So thanks to Twitter (post topic for another day), I learned about these:
In my research a few months ago, I found out a few were coming to my state and I started dropping hints. I didn’t “beg” exactly, but I continued to mention it. My love for Google is well known among my colleagues (I know. Why am I not using Blogger?). My wonderful and amazing technology administrator (If you are reading this, does that earn me some iPads?) said absolutely (and then we checked to make sure there was money).
I will admit to being a bundle of nerves this morning since I had to: a. Drive the school car (oil light on and all) b. Drive to Buffalo alone and c. Attend the conference alone (Nothing like the old- Where to sit in the cafeteria?)
After the amazing day I have had today, it was all well worth it.
Our opening keynote by Chris Betcher (@chrisbetcher is worth a follow) was informative and inspiring. It still blows my mind how fast technology has changed/is changing. All of the students we are currently teaching have never lived WITHOUT the internet. I took from his whole talk that technology is important. But WHAT technology you use does not matter as much as how it is used and for what purpose. Teachers are NOT needed for students to learn individual skills (go search for what you need to learn on YouTube), but we as teachers are there for the “verbs”. We teach kids to explore, to explain, to create, etc. It was inspiring to hear that we still do and will have a purpose, but we have to stay in the mindset to keep moving forward. I have never heard a bad conference keynote (Yet…don’t take that as a challenge), I just always wish all my colleagues could hear it too.
Jim Sill (@mistersill also worth a follow) taught me all about YouTube. I didn’t realize how much my YouTube account had in common with a new puppy:
- You can train it with positive feedback. On your main page it suggests videos like a little puppy trying to please you. You can accept these or tell it NO! This will help you get more content suggested that you will actually like.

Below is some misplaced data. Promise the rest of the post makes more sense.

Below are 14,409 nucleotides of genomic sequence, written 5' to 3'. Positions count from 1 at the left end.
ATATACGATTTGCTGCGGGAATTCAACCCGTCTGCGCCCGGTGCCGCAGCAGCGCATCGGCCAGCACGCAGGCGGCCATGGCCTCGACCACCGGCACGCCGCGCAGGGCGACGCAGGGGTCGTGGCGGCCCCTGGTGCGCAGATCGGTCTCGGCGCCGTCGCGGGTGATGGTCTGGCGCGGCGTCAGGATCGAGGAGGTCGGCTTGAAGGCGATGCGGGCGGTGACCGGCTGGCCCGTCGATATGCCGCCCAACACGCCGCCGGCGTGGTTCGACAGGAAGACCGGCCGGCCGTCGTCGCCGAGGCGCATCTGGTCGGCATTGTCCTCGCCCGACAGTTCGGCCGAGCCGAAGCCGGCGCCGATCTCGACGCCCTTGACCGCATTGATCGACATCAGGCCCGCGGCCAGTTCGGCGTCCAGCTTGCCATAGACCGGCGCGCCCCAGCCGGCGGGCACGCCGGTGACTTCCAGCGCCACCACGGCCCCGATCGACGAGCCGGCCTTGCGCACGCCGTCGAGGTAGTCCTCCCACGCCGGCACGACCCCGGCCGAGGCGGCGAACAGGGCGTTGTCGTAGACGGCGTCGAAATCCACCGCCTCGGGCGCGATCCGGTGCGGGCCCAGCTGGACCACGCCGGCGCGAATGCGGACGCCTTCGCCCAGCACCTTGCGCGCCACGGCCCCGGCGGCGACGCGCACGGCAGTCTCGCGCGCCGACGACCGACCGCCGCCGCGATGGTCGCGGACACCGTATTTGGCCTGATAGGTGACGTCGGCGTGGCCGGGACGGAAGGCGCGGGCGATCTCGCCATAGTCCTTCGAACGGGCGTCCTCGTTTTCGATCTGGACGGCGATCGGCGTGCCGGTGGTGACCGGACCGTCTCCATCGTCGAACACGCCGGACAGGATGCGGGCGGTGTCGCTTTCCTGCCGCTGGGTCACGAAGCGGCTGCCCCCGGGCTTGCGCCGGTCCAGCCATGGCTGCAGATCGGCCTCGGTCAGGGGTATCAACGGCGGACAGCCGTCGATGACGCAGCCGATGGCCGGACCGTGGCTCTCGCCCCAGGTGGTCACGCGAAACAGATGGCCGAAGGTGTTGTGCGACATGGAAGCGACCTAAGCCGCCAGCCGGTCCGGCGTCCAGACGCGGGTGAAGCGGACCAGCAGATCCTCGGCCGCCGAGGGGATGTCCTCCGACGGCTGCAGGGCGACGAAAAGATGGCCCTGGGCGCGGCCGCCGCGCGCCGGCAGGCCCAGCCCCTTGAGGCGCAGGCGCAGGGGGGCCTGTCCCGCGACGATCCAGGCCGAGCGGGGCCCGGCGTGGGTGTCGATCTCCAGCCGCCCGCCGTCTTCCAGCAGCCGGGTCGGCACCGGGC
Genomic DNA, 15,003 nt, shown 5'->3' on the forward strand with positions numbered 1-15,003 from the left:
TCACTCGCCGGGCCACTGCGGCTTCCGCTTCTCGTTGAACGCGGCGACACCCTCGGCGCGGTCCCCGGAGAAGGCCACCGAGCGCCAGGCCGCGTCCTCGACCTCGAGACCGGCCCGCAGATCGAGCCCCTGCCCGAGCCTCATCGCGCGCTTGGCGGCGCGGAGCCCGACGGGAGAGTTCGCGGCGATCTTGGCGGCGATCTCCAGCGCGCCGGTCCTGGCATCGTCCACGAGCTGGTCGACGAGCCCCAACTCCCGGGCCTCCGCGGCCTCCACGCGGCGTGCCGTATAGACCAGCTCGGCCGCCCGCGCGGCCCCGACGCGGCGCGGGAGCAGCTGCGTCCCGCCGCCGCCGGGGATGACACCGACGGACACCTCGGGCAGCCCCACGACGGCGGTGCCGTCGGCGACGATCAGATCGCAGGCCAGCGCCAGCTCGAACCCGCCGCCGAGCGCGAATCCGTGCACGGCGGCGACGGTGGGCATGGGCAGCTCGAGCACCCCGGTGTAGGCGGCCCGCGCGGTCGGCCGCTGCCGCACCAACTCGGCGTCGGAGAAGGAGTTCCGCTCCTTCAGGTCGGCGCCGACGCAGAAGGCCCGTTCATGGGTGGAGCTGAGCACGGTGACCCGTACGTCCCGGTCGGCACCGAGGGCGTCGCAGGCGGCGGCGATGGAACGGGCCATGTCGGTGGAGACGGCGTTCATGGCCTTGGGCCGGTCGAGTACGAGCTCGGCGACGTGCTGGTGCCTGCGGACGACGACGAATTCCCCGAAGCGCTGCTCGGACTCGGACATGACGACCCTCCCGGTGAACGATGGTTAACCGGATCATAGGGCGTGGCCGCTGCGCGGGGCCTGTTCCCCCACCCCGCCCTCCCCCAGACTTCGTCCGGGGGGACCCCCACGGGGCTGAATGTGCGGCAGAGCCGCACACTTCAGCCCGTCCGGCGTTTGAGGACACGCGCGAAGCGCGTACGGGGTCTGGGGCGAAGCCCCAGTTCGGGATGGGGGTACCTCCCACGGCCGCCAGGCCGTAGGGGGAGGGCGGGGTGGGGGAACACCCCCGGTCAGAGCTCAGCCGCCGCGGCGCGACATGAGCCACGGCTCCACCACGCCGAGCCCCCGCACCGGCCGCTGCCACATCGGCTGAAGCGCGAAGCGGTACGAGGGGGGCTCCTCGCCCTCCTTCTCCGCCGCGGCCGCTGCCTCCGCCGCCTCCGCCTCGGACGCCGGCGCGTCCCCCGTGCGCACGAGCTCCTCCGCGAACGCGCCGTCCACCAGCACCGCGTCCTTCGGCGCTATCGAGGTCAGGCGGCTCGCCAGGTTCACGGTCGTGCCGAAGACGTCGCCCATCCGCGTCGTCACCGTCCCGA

- You can feed it (Well information and videos, not kibble). You can easily upload your own content or create it something quick using your device camera. In love with the idea of recording your own quick intro to the playlist in case a substitute is in!
- You can make playlists. OK, I have lost the puppy analogy already (unless you know something I don’t about puppies). You can create specific playlists on many topics and share these with students. The videos can be put in any order and you can embed your playlist, share the url, and more! Later in the day I also learned about a Chrome Extension to make QR codes quickly, so check out this playlist for teachers who love all things tech. (https://goo.gl/nOY3AB)
Back to Chris Betcher for “Scripts and Add-Ons for Google Apps” and more mind being blown. I am amazed at all the “extras” available for Docs, Sheets, and Forms. I am also amazed that I am not up right now finding more add-ons. It could be a bottomless, spiral of technology if I begin. I am excited to try so many of them, but let me narrow it down for you.
My favorite Google Doc add-on (Make a new Doc and along the top you have the option for “Add-Ons” and then “Get Add-ons…”) is Speech Recognition. It is more accurate that Dragon Dictation and totally free! Use your voice, or your student’s voice to type right in a Doc! I can’t wait to see how accurate it is with a kid voice doing the talking.
Number one sheet add-on would have to be QR Code Generator (same as before, but make sure you are in a Google Sheet). This would be an amazing way to create a batch of QR codes quickly and easily! Keeping this one in my mind for my workshop in a few weeks!
The other two sessions weren’t mind-blowing, but had a couple good tips:
- goo.gl URL shortener for Chrome- Also creates a QR code quickly for the URL you are currently on. Fancy feature also tracks the history of your code and how many people used it.
- Chrome settings- Students can set for pages to be read to them (a bit robotic, but gets the job done) and can make the screen better for them visually.
The Demo Slam at the end was fun and I didn’t cry too hard that I didn’t win a Chromecast or Chromebook. Panera for breakfast and lunch left me a bit spoiled for all future conference food. I loved meeting new people, learning things from them, and sometimes getting to be the expert in a conversation. My confidence grew throughout the day and will continue to grow as I use these new tools more and more. I will just keep reminding myself: